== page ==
With the recent setback in the National Herald case , social media is once again abuzz with speculation on whether Bharat will become Congress mukt or not. Prime Minister Narendra Modi had coined the term “Congress mukt Bharat” in his speeches in the run up to the Lok Sabha polls. At the time perhaps even his staunchest of supporters would not have taken the likelihood of this happening seriously.
But the series of losses suffered by the Congress in state elections (notwithstanding its Bihar performance) clearly show that the Congress is facing its biggest crisis ever, an existential crisis. The crisis exacerbated by National Herald case is much bigger crisis than what Congress had seen in the past and had managed to successfully handle in the past, like
A comeback of sorts in Bihar where Congress appears to have got back a section of upper caste, dalit and Muslim votes (its traditional vote bank) may have spurred false hopes of a revival. This emboldened the Congress to dictate terms in Parliament and lay down conditions for passage of GST bill in Rajya Sabha where the government lacks a majority and needs support of regional parties that have made common cause with the Congress. PM Modi it seemed had reconciled himself to this when he called Sonia and Manmohan Singh for chai pe charcha to build bridges ahead of the Parliament’s Winter Session .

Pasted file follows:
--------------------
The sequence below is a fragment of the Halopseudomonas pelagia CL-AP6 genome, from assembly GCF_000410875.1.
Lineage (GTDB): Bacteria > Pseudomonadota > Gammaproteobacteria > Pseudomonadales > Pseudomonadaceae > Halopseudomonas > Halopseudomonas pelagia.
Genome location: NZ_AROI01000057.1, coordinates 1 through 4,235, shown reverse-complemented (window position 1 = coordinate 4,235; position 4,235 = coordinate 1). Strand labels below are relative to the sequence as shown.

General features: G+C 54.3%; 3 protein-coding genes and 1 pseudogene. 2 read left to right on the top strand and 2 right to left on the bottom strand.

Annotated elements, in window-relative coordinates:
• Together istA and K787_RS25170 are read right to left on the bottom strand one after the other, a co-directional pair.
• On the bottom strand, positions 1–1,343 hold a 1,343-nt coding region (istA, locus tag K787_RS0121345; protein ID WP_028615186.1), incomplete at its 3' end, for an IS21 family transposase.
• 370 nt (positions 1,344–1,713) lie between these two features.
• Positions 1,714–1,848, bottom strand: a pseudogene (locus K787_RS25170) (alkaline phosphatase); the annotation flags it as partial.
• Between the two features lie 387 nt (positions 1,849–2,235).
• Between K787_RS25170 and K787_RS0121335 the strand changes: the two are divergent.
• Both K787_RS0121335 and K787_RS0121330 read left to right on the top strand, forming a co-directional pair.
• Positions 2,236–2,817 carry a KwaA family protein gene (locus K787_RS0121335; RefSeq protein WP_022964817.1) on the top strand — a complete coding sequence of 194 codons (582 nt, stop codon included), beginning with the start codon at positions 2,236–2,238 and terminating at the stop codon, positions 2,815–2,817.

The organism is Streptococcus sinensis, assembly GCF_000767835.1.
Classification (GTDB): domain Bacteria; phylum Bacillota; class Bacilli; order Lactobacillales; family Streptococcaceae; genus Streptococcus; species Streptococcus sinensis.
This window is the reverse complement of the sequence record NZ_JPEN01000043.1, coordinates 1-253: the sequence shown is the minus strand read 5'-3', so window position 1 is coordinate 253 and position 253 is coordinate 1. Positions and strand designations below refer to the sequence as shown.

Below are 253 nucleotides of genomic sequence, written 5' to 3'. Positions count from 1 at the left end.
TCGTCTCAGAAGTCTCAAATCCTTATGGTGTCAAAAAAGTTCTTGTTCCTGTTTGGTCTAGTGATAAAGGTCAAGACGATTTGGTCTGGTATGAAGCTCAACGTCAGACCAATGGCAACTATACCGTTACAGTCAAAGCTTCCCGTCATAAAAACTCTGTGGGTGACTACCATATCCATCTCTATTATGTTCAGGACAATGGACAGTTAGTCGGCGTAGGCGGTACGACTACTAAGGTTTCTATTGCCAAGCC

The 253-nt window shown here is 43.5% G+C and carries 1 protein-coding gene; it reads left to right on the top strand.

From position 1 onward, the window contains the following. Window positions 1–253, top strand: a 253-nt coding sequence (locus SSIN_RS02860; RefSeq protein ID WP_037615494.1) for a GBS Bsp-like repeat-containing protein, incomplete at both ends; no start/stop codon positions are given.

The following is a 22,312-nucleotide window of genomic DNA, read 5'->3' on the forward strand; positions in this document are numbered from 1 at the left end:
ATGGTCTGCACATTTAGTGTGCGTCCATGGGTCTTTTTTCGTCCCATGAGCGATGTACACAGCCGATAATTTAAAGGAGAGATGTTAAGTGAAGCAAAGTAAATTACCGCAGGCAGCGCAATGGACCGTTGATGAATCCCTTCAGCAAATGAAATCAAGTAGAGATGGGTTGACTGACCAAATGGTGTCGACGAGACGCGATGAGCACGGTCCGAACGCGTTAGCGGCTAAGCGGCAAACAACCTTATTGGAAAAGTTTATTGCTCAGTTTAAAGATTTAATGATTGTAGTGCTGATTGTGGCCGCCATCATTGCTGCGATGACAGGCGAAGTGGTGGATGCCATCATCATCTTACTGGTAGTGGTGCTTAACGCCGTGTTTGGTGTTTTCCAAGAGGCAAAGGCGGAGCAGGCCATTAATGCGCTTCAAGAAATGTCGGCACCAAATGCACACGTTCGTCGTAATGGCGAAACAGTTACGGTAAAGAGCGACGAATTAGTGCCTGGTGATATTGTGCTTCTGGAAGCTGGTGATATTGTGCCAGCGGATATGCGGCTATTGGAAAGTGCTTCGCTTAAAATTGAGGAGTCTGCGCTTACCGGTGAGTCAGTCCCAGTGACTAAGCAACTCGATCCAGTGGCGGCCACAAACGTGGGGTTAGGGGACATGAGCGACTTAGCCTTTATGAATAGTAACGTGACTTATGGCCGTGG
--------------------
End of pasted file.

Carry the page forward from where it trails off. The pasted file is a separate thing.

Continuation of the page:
However, the High Court’s order rejecting Sonia-Rahul plea for exemption from personal appearance in lower court with respect to a case of National Herald instituted by Subramanian Swami has emboldened the government to take Congress head on and not succumb to its blackmail. Congress on the other hand has started to play victim politics alleging political vendetta. Any adverse ruling in this case can have serious implications for the party, though it could take years before finally the case is settled in courts.
How and why this crisis is the biggest ever for Congress?
Five factors point to this:
1. Poor performance in Lok Sabha and State Elections